Kokedama



 

January is a great month to learn a new indoor gardening skill. I suggest kokedama. Kokedama literally means, “moss balls” in Japanese. It is the poor man’s version of bonsai, where the size of a plant is limited by the pruning of roots and the growing parts of a plant above the soil. In kokedama, pruning is also done to reduce the need for food and water and to keep the plant small.

The art of kokedama opens the practitioner to a world of possibilities. One starts to look at plants around oneself as possibilities. For example, a new patch of European ginger grown in a garden has small leaves making it a perfect plant to use for kokedama. A kalanchoe can be kept small as well, but its flowers grow full size, making it less desirable. A crab apple tree sprouting under its parent tree can be dug up when only a few inches tall and incorporated into a kokedama. The fun comes when the kokedama gardener prunes the top of the tree to keep it from using up all the nourishment and attaining a large size. The goal here is a miniature tree with reduced leaf size. Young ferns especially lend themselves to this art form, as their visual impact is immediate and easy to maintain. Practitioners of kokedama may find themselves making cuttings of ivies, for example, and then gradually reducing the total leaf size by removing larger leaves and letting new smaller leaves grow.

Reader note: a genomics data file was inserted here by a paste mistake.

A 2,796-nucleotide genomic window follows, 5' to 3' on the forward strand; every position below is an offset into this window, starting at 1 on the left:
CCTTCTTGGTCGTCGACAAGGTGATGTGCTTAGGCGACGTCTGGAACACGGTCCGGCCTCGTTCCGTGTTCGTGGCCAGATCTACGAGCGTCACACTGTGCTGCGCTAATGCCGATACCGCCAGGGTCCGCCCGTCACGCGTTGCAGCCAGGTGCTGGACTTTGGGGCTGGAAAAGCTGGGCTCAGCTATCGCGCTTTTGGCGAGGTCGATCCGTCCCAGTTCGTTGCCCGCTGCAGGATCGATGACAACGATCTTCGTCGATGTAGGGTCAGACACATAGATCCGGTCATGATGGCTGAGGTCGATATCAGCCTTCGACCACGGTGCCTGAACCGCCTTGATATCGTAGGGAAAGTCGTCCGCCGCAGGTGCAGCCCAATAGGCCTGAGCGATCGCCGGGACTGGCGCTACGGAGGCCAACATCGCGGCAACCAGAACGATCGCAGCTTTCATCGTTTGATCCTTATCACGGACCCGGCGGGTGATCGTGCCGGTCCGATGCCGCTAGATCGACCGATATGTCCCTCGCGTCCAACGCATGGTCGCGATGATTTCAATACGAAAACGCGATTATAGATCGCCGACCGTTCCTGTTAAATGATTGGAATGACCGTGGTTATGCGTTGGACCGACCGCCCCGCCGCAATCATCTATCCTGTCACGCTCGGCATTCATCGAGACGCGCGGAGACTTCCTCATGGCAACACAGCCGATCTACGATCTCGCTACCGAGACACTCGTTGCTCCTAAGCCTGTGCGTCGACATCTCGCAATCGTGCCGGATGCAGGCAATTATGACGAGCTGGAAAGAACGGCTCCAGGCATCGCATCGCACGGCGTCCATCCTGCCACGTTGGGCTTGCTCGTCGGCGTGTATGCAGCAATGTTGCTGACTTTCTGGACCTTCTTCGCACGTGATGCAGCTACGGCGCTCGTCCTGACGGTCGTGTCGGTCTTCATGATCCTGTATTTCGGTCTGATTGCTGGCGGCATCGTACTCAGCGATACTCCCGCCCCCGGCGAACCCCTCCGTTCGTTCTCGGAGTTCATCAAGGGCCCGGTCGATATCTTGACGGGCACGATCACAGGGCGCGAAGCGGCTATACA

After experimentation with plant mixes using soil mixed with peat moss, I found a commercial potting mix (Baccto) that works beautifully for kokedama. Individual plants were removed from their growing pots, roots teased, and usually pruned. Then the soil mix was mixed with water and formed into a ball around the roots of the plant. When the ball was deemed to be of the right proportion and the water/soil mix held together, sheet moss that had been briefly soaked in water was wrapped around the ball. It was held in place by fishing line used by modern-day Japanese, as it is invisible, or by jute string, which is charming and traditional.

Some people like to make a hanger using the twine or the string to hang their kokedama. Others display them on a tray or dish. Periodically, the root ball needs to be soaked in water. It is easy to tell when this is necessary, because kokedama balls become quite light when they dry. Do try this. It is great fun.

 

I love hearing from you: caharlos@verizon.net or herbgardener.net

 

 

 

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